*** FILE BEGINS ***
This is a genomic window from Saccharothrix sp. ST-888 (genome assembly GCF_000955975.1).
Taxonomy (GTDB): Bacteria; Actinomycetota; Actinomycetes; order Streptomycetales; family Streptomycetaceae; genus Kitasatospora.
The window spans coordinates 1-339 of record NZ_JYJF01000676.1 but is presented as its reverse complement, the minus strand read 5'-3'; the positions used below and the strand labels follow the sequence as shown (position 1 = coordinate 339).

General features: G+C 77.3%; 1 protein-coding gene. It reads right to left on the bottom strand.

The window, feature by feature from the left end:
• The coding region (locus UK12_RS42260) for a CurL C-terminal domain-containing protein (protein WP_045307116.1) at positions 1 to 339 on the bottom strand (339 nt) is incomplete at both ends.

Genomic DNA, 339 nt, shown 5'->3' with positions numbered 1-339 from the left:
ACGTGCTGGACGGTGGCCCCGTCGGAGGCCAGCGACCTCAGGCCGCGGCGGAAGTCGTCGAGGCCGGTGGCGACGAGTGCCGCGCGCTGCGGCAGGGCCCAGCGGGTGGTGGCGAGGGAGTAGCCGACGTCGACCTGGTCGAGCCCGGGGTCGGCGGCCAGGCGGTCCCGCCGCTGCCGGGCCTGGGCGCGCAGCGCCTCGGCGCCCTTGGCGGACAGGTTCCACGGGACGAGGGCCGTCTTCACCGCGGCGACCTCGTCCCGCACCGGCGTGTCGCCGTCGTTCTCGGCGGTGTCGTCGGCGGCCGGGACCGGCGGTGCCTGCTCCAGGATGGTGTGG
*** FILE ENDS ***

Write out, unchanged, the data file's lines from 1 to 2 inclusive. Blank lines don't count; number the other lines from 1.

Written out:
This is a genomic window from Saccharothrix sp. ST-888 (genome assembly GCF_000955975.1).
Taxonomy (GTDB): Bacteria; Actinomycetota; Actinomycetes; order Streptomycetales; family Streptomycetaceae; genus Kitasatospora.